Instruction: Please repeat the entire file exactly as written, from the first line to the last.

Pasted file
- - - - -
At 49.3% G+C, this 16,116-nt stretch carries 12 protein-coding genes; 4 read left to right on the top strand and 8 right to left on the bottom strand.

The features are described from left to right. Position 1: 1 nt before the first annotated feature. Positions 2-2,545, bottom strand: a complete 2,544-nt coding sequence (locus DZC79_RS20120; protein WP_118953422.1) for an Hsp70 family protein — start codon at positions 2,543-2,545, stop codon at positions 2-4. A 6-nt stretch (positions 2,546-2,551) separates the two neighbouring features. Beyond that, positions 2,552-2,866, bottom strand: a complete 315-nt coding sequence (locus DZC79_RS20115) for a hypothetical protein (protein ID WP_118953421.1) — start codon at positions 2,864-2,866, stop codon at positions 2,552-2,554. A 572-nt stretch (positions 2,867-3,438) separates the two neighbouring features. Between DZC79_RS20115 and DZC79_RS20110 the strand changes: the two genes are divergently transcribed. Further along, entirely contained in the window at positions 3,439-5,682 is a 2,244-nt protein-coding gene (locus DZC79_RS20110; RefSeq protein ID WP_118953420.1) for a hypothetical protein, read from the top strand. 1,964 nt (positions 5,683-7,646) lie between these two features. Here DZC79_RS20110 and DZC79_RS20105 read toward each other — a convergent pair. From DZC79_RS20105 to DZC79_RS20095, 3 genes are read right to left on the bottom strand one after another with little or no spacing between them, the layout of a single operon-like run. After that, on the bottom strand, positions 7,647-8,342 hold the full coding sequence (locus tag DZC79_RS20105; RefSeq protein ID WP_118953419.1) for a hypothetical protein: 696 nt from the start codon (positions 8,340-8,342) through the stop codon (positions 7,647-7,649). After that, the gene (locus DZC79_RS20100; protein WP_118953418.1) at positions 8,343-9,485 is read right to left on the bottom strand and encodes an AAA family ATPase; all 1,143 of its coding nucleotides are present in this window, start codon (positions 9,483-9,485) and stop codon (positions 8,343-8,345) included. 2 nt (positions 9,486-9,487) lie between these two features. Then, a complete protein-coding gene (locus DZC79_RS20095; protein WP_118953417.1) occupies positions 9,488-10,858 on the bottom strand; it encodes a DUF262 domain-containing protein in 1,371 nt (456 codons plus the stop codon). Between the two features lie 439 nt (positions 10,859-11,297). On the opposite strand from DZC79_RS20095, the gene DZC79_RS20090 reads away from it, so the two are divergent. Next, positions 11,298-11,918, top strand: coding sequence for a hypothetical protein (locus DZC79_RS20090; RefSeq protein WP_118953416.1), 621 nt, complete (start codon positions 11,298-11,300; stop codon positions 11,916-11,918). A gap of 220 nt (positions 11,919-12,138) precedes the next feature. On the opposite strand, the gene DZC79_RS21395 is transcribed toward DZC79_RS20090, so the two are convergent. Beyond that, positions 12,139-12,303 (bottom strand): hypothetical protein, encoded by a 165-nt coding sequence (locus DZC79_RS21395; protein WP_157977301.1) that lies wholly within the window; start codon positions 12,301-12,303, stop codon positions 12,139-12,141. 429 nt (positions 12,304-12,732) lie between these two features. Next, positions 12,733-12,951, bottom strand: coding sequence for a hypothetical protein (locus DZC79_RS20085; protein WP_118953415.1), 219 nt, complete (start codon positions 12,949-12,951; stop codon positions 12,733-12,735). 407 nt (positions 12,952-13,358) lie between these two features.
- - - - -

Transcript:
At 49.3% G+C, this 16,116-nt stretch carries 12 protein-coding genes; 4 read left to right on the top strand and 8 right to left on the bottom strand.

The features are described from left to right. Position 1: 1 nt before the first annotated feature. Positions 2-2,545, bottom strand: a complete 2,544-nt coding sequence (locus DZC79_RS20120; protein WP_118953422.1) for an Hsp70 family protein — start codon at positions 2,543-2,545, stop codon at positions 2-4. A 6-nt stretch (positions 2,546-2,551) separates the two neighbouring features. Beyond that, positions 2,552-2,866, bottom strand: a complete 315-nt coding sequence (locus DZC79_RS20115) for a hypothetical protein (protein ID WP_118953421.1) — start codon at positions 2,864-2,866, stop codon at positions 2,552-2,554. A 572-nt stretch (positions 2,867-3,438) separates the two neighbouring features. Between DZC79_RS20115 and DZC79_RS20110 the strand changes: the two genes are divergently transcribed. Further along, entirely contained in the window at positions 3,439-5,682 is a 2,244-nt protein-coding gene (locus DZC79_RS20110; RefSeq protein ID WP_118953420.1) for a hypothetical protein, read from the top strand. 1,964 nt (positions 5,683-7,646) lie between these two features. Here DZC79_RS20110 and DZC79_RS20105 read toward each other — a convergent pair. From DZC79_RS20105 to DZC79_RS20095, 3 genes are read right to left on the bottom strand one after another with little or no spacing between them, the layout of a single operon-like run. After that, on the bottom strand, positions 7,647-8,342 hold the full coding sequence (locus tag DZC79_RS20105; RefSeq protein ID WP_118953419.1) for a hypothetical protein: 696 nt from the start codon (positions 8,340-8,342) through the stop codon (positions 7,647-7,649). After that, the gene (locus DZC79_RS20100; protein WP_118953418.1) at positions 8,343-9,485 is read right to left on the bottom strand and encodes an AAA family ATPase; all 1,143 of its coding nucleotides are present in this window, start codon (positions 9,483-9,485) and stop codon (positions 8,343-8,345) included. 2 nt (positions 9,486-9,487) lie between these two features. Then, a complete protein-coding gene (locus DZC79_RS20095; protein WP_118953417.1) occupies positions 9,488-10,858 on the bottom strand; it encodes a DUF262 domain-containing protein in 1,371 nt (456 codons plus the stop codon). Between the two features lie 439 nt (positions 10,859-11,297). On the opposite strand from DZC79_RS20095, the gene DZC79_RS20090 reads away from it, so the two are divergent. Next, positions 11,298-11,918, top strand: coding sequence for a hypothetical protein (locus DZC79_RS20090; RefSeq protein WP_118953416.1), 621 nt, complete (start codon positions 11,298-11,300; stop codon positions 11,916-11,918). A gap of 220 nt (positions 11,919-12,138) precedes the next feature. On the opposite strand, the gene DZC79_RS21395 is transcribed toward DZC79_RS20090, so the two are convergent. Beyond that, positions 12,139-12,303 (bottom strand): hypothetical protein, encoded by a 165-nt coding sequence (locus DZC79_RS21395; protein WP_157977301.1) that lies wholly within the window; start codon positions 12,301-12,303, stop codon positions 12,139-12,141. 429 nt (positions 12,304-12,732) lie between these two features. Next, positions 12,733-12,951, bottom strand: coding sequence for a hypothetical protein (locus DZC79_RS20085; protein WP_118953415.1), 219 nt, complete (start codon positions 12,949-12,951; stop codon positions 12,733-12,735). 407 nt (positions 12,952-13,358) lie between these two features.